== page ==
Mary

eCompute Staff: Mary

About Me

I’m a blue-eyed, curly-headed 24 year-old (kinda overweight, but not really!) who loves to chat with new people.  If I like talking to you, and you ask real nice, maybe I’ll send you a pic ;o)

My hobbies include tennis and scrapbooking.  On the weekends I like to go out partying or have soem friends over for a few rounds of poker, beer, and gossip.

I have been working on this website in my spare time.  I teach at an elementary school, so other than putting in some hours at a local day care, I have a LOT of spare time in the summer.  I think you’ll like all the cool links I’ve found.

Be sure you sign my guestbook and let me know what you think of the site or if you have suggestions.  I’m always up for ideas for fun stuff to add!

I grew up in a pretty urban place. At least the first 13 years of my life I did. My parents then inherited a lot of money and moved from the city to the country. We went from living next to a city park, a crack house across the street and playgrounds where you weren’t sure if there were bums inside of the jungle gym to: fields of wild flowers and horses and sheep that roamed next door. This could sound like a giant upgrade. like many people, know that when you are 14 the last thing you want is to be ripped away from your friends and the life that you have been desperately trying to find. You are in a vulnerable place, with all that teen anxiety.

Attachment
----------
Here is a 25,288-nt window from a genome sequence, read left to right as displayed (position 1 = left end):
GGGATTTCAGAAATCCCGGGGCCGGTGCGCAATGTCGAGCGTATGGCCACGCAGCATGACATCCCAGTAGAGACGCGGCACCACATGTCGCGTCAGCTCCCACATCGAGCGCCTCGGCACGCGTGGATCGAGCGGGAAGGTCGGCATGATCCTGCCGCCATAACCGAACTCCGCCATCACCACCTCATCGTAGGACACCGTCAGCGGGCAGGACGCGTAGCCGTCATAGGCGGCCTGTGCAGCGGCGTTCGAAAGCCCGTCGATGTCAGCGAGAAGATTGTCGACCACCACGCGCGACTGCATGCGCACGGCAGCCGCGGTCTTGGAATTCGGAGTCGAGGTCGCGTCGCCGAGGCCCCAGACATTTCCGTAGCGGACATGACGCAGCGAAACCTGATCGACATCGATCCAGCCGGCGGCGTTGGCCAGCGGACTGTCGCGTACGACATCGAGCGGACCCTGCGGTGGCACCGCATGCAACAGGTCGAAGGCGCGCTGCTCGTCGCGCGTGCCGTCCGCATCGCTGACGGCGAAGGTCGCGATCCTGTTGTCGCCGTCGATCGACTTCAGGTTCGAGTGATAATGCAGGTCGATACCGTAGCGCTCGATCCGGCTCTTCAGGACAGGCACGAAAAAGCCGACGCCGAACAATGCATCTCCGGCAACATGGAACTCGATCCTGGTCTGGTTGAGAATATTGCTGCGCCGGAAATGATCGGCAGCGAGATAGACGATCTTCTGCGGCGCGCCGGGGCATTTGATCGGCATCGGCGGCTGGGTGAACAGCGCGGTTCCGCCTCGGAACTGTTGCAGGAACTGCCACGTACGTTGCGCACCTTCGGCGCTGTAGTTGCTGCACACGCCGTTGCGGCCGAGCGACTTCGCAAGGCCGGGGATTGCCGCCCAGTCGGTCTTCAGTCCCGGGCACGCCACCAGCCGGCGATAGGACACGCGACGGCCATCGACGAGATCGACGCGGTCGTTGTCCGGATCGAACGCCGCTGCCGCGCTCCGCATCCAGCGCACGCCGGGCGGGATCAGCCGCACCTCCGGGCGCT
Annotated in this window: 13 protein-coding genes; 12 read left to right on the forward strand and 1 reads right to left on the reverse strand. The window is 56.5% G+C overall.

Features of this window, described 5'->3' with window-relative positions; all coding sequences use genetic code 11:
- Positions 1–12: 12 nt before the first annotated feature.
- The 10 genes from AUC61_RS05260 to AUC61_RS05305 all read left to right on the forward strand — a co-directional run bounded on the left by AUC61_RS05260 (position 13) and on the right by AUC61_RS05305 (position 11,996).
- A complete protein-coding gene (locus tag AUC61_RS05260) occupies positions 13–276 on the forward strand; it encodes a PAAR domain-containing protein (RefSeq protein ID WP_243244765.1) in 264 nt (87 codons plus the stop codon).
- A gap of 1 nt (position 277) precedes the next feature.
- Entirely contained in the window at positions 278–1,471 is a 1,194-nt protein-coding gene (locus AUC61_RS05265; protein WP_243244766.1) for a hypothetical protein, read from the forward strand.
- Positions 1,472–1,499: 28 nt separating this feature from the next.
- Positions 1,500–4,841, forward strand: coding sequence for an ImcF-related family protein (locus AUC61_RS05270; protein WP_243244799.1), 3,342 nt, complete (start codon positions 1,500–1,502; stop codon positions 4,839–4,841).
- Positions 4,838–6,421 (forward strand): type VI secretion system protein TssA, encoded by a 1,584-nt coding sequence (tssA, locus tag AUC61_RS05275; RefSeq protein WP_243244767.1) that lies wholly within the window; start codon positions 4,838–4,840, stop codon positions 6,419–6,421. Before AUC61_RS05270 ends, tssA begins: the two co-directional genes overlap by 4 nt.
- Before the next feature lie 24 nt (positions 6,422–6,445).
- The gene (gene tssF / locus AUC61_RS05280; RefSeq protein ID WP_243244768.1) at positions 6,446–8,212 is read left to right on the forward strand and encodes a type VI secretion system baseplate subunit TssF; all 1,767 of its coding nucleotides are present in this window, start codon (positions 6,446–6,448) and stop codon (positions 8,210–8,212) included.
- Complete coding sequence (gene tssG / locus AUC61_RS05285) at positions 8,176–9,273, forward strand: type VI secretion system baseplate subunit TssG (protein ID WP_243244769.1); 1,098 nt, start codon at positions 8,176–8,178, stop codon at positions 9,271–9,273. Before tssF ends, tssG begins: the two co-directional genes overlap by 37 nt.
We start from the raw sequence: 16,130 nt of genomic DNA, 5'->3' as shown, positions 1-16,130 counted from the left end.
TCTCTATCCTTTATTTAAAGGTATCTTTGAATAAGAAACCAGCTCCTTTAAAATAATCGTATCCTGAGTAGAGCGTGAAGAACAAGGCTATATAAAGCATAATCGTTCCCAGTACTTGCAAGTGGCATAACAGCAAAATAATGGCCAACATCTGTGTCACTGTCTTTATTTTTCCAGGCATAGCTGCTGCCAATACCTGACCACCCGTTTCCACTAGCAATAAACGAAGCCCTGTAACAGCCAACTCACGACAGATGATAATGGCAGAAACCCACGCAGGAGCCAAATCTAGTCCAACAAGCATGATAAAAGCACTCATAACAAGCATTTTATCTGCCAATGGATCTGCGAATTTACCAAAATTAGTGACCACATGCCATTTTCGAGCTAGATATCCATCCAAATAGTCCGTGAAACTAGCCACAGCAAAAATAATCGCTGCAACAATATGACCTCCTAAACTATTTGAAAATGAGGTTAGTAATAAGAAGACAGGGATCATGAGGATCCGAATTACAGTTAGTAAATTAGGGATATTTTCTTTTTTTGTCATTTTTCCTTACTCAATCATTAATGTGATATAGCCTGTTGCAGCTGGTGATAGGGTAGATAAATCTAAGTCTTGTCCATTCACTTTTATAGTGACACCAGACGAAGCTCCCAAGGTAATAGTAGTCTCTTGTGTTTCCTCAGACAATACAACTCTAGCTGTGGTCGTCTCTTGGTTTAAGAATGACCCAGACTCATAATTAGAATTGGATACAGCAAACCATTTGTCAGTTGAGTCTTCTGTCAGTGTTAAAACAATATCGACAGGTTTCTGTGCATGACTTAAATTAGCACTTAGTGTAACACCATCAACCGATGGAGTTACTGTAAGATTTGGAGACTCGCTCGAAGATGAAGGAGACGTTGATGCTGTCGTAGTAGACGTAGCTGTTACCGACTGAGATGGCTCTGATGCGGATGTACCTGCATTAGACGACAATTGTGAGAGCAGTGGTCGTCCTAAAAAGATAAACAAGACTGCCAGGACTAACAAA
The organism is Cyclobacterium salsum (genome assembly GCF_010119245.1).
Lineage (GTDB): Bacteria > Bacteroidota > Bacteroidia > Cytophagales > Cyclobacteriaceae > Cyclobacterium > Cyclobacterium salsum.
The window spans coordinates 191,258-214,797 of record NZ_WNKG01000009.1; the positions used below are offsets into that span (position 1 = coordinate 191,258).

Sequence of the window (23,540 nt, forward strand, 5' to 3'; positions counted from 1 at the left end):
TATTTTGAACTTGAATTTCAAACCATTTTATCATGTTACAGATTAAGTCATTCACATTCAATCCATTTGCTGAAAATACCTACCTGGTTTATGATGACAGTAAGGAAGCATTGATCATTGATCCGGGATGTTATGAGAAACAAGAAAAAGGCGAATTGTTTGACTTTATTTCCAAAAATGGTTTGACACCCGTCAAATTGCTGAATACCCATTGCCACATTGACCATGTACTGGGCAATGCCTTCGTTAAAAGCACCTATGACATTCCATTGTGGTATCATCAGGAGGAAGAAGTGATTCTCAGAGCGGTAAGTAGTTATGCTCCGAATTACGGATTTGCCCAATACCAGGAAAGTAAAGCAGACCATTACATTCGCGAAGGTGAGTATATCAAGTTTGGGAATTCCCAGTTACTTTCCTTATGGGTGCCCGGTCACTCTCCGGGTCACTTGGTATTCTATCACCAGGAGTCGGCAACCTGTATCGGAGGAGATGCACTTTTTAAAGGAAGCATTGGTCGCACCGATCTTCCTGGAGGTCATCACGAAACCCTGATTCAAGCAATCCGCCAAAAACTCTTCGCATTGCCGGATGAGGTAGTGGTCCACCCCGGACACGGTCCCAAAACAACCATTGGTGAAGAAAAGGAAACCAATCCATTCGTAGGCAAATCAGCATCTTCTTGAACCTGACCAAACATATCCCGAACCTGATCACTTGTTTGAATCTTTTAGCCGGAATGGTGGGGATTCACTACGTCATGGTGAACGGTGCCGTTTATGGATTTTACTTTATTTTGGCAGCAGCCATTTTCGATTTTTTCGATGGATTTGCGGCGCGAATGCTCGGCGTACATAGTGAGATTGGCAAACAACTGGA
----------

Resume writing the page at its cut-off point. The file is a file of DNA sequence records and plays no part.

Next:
My Info:

Name:

Mary

Email:

mary@ecompute.org

Location:

San Fran, CA

My Favorite Links:

Dog Story   Here’s a story about a hitchhiking dog.
Squirrels      Here’s one about a squirrel that shut down Vancouver!
Canada       Canadian politicians call Americans “idiots”

** Update Cont. **

3 – All routines reduce the result by modulo P, prior to storing the result.



4 – All functions are in the form of (result, op1, op2). Where the result of the operation is stored to ‘result’.



5 – Each of the three paths result in a single value.



6 – The math functions each require between 25 (add and subtract) and 325 (multiply) CPU instructions. Using that estimate of function lengths, the three paths are each approximately 1,000 CPU instructions.

7 – The SW seems to lend itself well to parallelism. Currently it appears that the SW is setup to provide calculations in groups of 128 at a time. I’ve been told that this would aid in the pipelining within the FPGA. I am still waiting for final confirmation from the SW author as to the exact behavior of the SW.

Watch for more updates.